A 1980 letter by a BU doctor helped spur the opioid epidemic: Report
The letter went on to be misinterpreted by hundreds who cited it as proof that medical opioid addiction was "rare."
The opioid epidemic has been fueled by the practice of doctors prescribing dozens of prescription pain pills to patients, but how did that become the norm in the first place?
It seems to have started with a one-paragraph letter that appeared in the New England Journal of Medicine in 1980.
Dr. Hershel Jick, a drug specialist at Boston University Medical Center, wrote the letter, which detailed how out of nearly 12,000 hospitalized patients who were given painkillers, only four patients developed an addiction.
“We conclude that despite widespread use of narcotic drugs in hospitals, the development of addiction is rare in medical patients with no history of addiction,” the letter read.
Now, the New England Journal of Medicine has published a new report by Canadian researchers looking at the devastating effect of that letter.
“From 1999 through 2015, more than 183,000 deaths from prescription opioids were reported in the United States, and millions of Americans are now addicted to opioids,” the report published June 1 reads. “The crisis arose in part because physicians were told that the risk of addiction was low when opioids were prescribed for chronic pain.”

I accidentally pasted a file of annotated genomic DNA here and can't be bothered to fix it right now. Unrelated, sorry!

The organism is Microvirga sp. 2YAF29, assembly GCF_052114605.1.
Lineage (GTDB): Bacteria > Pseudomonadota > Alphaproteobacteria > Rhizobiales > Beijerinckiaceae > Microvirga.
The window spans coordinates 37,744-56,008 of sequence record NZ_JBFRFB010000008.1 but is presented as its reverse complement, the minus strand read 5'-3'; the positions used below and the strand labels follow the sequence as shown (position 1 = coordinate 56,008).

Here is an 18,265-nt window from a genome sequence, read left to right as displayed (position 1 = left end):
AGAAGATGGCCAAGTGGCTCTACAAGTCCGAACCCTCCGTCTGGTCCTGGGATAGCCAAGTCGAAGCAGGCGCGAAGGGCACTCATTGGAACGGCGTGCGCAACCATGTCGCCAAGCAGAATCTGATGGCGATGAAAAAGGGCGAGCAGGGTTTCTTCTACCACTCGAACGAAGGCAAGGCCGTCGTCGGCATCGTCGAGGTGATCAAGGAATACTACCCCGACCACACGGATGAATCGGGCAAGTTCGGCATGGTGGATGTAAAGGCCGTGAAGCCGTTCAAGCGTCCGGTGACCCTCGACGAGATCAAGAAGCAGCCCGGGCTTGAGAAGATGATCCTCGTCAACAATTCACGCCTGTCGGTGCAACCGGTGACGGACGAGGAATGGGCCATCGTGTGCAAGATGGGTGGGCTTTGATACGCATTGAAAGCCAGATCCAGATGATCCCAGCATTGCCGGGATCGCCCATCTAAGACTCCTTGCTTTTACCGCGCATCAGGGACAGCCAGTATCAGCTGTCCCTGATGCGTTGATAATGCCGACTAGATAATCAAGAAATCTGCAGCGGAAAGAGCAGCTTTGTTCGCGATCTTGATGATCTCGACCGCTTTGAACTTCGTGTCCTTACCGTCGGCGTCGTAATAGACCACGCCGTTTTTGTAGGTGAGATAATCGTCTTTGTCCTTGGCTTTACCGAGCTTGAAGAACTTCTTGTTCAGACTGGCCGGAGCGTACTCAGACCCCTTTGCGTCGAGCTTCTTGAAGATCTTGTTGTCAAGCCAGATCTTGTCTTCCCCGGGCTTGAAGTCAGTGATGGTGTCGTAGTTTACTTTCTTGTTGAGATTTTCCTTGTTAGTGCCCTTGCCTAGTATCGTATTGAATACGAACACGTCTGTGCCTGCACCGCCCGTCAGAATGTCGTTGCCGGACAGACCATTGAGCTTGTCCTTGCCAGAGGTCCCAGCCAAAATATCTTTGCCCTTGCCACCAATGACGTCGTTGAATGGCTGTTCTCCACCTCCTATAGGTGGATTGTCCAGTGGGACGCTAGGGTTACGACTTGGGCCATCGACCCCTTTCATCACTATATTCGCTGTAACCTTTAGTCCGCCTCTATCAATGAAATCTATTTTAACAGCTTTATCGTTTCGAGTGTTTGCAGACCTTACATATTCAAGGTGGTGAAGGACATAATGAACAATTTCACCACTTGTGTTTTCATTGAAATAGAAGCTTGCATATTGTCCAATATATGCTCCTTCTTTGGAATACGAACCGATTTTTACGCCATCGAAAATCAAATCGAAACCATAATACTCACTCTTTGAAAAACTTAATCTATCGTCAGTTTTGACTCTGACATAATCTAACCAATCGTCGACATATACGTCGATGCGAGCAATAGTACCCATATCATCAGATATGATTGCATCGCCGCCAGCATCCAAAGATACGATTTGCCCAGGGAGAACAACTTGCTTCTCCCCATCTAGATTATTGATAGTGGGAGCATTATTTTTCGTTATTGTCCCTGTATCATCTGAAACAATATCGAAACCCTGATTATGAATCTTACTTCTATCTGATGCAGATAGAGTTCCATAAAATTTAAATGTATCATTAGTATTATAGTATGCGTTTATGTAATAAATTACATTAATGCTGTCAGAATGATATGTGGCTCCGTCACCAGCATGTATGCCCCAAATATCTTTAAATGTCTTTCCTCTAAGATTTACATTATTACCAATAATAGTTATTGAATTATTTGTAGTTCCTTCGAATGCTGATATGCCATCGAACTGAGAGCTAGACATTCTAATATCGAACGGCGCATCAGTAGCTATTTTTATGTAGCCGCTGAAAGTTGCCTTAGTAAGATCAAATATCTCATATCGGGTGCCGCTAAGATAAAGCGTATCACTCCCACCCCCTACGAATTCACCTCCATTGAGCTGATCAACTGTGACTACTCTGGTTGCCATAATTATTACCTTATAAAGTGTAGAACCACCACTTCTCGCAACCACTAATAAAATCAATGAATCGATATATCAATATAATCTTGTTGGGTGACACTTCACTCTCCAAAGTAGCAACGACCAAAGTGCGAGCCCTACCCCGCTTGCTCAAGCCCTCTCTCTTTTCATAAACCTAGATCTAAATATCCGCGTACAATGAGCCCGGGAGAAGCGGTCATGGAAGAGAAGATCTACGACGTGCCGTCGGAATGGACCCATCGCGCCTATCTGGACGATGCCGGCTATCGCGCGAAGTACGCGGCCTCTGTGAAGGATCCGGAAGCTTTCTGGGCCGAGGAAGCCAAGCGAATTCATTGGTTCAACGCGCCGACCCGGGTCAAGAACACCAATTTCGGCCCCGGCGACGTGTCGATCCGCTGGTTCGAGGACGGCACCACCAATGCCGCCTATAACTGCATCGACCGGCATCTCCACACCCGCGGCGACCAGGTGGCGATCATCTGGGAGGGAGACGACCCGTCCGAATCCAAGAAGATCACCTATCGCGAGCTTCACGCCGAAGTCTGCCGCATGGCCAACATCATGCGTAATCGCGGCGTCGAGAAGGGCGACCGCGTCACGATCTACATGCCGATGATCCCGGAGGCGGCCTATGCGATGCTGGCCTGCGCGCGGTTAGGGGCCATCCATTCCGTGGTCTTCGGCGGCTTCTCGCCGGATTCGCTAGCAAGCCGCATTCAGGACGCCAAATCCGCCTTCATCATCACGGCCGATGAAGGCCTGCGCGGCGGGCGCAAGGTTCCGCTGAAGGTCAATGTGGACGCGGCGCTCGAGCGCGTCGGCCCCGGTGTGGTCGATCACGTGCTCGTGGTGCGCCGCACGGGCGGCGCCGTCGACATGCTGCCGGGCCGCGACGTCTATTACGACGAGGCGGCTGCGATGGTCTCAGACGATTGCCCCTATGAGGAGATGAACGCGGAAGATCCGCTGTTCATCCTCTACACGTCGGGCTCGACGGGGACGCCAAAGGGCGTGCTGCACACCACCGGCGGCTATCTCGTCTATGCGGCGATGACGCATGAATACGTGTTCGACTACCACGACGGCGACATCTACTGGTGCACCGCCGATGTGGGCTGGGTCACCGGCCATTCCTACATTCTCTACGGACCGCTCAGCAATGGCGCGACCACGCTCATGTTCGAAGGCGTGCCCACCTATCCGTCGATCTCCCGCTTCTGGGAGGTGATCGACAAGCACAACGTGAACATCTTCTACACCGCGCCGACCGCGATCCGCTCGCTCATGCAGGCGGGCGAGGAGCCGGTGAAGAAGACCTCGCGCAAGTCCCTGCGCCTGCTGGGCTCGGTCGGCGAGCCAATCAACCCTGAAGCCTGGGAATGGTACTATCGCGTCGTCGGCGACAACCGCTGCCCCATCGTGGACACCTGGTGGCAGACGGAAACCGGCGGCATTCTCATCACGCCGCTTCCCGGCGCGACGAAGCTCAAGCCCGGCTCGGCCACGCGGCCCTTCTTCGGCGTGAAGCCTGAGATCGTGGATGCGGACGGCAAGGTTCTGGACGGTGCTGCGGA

The letter spurred an avalanche of opioid addiction in part because of how doctors, professors and pharmaceutical companies misunderstood the conclusion. The researchers found that the letter, nicknamed “Porter and Jick,” had been cited 608 times.
But most of those citations were inaccurate. Jick had looked at patients who were given drugs while still in a hospital and thus being constantly monitored, and also who were only taking opioids for a short period of time.
In nearly 500 of the citations, the authors of those articles did not note that the patients described in the letter were hospitalized while taking the drugs. Some “grossly misrepresented the conclusions," according to the researchers.
“We believe that this citation pattern contributed to the North American opioid crisis by helping to shape a narrative that allayed prescribers’ concerns about the risk of addiction associated with long-term opioid therapy,” the newly published report reads. It also notes that, “in 2007, the manufacturer of OxyContin and three senior executives pleaded guilty to federal criminal charges that they misled regulators, doctors, and patients about the risk of addiction associated with the drug.”
Jick still works at Boston University School of Medicine. He told the Associated Press this week that he is “essentially mortified that that letter to the editor was used as an excuse to do what these drug companies did.”
“They used this letter to spread the word that these drugs were not very addictive,” he said. Jick noted that he testified as a government witness in a lawsuit some years ago concerning the marketing of pain drugs.
The National Institutes of Health will hold workshops in the coming weeks with leaders of drug companies, the AP reported, to develop next steps and make new treatments attainable sooner.